A lot of 3-D things, like toys (which often start with a roundish head), or your dirt, start out in this formula to make a flat circle at first, which varies after a few rounds to create the shaping of your dirt, a teddy bear head, whatever: first round is 6 sts, second round is 2 sts into each stitch for a total of 12, then each round adds 6 stitches (so round 3 is 18 sts, round 4 is 24 sts, and so on--the # of plain stitches between stitches with 2 into 1, increases each round)*.  This creates a flat circle; if your dirt is starting at the top, the pattern will stop adding as many stitches where the top stops being flat, and starts to curve, and subtracting more gradually each round as it narrows to the bottom.  

You will be making stitches in a spiral - I strongly suggest you get a stitch marker to mark the first stitch in each round - I use a bobby pin, but you could use a safety pin or even a short piece of contrasting yarn pulled thru a stitch to mark it.  When you reach the marker, take it out, make the first stitch in the new round, and replace the marker in the new first stitch.

Flat circle recipe:

*rnd 1=6

rnd 2 = 2 into each stitch, total =12

rnd 3 = *2 into the first stitch, 1 stitch into the next 1 stitch, repeat = 18

rnd 4 = *2 into the first stitch, 1 stitch into each of the next 2 stitches, repeat = 24 total

rnd 5 = *2 into the first stitch, 1 stitch into each of the next 3 stitches, repeat = 30 total, and so on will be the pattern of a flat circle

 

Link to comment
Share on other sites

  • 0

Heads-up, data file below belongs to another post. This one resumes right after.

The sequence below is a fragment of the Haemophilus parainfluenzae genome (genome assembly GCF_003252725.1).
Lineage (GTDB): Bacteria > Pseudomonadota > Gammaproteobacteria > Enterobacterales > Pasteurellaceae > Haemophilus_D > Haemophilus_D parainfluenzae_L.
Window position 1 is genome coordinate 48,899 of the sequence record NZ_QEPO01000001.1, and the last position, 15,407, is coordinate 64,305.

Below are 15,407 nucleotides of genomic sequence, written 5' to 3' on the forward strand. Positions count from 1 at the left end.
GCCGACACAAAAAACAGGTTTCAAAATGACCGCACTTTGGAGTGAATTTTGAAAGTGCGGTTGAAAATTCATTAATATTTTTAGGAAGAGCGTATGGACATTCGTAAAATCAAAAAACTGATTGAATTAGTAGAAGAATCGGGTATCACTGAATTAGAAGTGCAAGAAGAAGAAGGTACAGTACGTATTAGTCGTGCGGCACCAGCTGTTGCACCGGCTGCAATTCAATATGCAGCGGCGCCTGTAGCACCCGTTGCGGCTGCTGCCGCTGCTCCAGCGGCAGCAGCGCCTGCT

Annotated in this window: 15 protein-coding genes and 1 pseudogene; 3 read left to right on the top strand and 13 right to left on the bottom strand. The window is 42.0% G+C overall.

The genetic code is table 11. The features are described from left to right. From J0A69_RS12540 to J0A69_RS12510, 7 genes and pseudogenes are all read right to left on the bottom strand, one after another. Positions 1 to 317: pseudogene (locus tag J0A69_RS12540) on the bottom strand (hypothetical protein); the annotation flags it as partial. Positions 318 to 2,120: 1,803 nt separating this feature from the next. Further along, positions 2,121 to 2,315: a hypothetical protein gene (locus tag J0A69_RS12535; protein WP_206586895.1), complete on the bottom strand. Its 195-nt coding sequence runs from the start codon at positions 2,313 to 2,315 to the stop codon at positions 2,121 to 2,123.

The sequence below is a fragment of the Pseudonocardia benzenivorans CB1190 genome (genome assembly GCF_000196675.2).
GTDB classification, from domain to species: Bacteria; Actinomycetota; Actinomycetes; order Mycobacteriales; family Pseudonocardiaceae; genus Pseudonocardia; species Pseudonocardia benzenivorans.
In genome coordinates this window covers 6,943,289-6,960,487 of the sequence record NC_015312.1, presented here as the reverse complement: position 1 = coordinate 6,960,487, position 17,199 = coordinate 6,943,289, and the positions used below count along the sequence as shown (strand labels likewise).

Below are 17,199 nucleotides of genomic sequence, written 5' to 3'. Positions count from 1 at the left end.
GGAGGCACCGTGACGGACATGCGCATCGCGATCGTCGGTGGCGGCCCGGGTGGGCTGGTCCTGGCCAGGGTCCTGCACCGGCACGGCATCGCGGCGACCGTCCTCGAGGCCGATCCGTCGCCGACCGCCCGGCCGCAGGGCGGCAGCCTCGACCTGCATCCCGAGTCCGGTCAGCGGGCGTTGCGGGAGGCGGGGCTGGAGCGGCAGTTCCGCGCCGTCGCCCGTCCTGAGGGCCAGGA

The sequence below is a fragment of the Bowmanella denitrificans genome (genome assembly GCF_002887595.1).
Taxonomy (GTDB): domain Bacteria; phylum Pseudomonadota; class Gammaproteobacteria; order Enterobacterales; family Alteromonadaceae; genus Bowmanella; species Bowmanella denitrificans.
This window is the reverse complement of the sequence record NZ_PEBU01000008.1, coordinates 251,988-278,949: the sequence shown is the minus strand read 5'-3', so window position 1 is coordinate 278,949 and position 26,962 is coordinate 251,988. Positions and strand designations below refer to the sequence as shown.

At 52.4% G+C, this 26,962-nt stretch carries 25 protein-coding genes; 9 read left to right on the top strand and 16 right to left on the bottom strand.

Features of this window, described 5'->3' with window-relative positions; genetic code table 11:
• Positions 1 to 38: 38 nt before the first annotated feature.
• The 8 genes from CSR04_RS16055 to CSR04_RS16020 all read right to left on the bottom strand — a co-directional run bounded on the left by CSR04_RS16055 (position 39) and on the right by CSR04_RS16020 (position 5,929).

Posted (edited)

I completely understand all that ur saying. I did make other sizes but in the picture if you look at the 4th round in my picture instead of it having me increase it and go from 18sts to 24sts it wants me to go from 18sts for 26sts, the exact thing it says is *2 dc in next st, 2 dc six times (that means 2 double crochet (uk) in the next st,  then 1 double crochet (uk) for the next 2 sts six times = 24sts) but then says continue into the next round with *2 dc in the next st, 3 dc* twice some how ending the round with 26sts 

Edited by Molliecrochets
Link to comment
Share on other sites

Join the conversation

You can post now and register later. If you have an account, sign in now to post with your account.

Guest
Answer this question...

×   Pasted as rich text.   Paste as plain text instead

  Only 75 emoji are allowed.

×   Your link has been automatically embedded.   Display as a link instead

×   Your previous content has been restored.   Clear editor

×   You cannot paste images directly. Upload or insert images from URL.

 Share

×
×
  • Create New...